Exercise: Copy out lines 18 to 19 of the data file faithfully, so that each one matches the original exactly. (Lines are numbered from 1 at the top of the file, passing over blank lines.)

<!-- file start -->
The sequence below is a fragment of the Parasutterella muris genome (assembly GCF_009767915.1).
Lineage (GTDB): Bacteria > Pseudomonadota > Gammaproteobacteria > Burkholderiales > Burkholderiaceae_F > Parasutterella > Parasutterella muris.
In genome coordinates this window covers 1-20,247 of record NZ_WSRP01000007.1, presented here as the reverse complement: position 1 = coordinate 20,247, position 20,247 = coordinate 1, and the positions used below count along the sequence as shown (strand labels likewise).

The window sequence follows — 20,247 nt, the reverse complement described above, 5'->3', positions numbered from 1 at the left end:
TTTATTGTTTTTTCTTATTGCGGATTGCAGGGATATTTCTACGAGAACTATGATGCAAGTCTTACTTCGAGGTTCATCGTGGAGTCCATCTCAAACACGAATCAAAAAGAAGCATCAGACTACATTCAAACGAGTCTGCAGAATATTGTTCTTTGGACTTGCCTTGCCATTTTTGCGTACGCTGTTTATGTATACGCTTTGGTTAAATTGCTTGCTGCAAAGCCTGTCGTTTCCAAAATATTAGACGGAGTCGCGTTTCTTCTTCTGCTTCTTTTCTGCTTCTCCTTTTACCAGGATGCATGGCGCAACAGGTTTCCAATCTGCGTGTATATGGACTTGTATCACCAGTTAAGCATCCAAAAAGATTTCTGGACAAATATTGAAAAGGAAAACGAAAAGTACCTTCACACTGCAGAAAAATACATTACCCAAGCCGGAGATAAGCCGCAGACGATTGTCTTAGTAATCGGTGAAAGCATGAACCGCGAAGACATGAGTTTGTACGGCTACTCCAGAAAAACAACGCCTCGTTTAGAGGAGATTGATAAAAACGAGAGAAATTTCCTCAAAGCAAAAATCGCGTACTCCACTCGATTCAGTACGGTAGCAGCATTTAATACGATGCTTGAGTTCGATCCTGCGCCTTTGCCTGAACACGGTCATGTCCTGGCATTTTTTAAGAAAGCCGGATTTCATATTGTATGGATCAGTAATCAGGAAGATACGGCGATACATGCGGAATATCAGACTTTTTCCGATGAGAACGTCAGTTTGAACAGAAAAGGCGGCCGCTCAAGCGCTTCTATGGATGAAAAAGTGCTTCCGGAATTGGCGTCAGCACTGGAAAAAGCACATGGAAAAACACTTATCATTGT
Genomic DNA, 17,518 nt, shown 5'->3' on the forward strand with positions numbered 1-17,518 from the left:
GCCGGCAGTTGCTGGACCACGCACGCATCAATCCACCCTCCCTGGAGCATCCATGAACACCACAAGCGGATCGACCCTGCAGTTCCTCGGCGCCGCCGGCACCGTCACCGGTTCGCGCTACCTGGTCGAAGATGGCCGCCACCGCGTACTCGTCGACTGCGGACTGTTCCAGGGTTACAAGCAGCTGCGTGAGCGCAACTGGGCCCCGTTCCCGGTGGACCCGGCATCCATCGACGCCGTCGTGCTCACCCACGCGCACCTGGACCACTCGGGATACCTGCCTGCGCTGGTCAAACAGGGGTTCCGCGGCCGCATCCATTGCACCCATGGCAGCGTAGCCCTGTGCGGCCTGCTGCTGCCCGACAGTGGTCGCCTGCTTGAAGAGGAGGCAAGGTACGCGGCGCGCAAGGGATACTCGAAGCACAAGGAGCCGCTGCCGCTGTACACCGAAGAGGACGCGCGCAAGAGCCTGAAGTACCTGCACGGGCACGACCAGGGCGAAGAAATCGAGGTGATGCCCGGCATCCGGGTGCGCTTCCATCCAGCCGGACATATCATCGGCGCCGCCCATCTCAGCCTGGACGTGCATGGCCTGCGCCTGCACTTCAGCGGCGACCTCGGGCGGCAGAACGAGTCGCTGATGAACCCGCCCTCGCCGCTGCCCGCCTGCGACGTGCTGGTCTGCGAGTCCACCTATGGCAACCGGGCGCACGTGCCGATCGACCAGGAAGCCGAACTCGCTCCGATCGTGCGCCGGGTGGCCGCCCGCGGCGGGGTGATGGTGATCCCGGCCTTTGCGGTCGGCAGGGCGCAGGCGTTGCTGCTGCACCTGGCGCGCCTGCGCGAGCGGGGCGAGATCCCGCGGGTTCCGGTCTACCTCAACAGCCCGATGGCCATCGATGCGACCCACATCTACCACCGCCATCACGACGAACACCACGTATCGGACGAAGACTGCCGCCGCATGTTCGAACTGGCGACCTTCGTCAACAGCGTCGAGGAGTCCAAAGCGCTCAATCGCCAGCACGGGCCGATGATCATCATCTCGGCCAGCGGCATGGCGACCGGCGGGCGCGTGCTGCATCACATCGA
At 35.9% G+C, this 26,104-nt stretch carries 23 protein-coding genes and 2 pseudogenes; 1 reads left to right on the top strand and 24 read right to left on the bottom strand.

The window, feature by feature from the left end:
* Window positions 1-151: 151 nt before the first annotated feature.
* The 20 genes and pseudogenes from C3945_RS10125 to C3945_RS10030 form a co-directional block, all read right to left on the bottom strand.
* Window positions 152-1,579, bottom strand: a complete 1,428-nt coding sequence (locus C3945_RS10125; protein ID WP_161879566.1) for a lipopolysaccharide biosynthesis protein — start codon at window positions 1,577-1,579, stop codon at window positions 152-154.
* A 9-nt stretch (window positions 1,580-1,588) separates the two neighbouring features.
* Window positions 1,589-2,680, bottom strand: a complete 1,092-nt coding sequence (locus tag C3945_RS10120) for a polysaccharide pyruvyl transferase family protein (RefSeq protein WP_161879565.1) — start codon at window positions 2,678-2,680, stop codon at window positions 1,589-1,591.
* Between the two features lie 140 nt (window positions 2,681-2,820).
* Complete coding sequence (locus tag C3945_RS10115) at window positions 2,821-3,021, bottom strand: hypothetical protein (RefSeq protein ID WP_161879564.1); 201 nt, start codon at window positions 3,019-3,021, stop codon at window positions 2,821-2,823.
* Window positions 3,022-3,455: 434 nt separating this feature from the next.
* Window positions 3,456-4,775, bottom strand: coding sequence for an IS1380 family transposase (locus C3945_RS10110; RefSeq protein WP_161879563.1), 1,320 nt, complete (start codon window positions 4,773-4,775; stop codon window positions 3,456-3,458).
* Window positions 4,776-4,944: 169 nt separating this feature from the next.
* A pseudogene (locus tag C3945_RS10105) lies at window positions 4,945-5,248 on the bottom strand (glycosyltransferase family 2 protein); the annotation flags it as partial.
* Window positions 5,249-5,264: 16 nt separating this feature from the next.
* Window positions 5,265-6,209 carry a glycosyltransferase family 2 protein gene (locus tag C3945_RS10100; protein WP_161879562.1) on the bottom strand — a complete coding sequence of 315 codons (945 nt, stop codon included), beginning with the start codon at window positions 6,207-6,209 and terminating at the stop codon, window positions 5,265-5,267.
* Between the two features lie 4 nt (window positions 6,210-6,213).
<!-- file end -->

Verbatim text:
* Window positions 3,456-4,775, bottom strand: coding sequence for an IS1380 family transposase (locus C3945_RS10110; RefSeq protein WP_161879563.1), 1,320 nt, complete (start codon window positions 4,773-4,775; stop codon window positions 3,456-3,458).
* Window positions 4,776-4,944: 169 nt separating this feature from the next.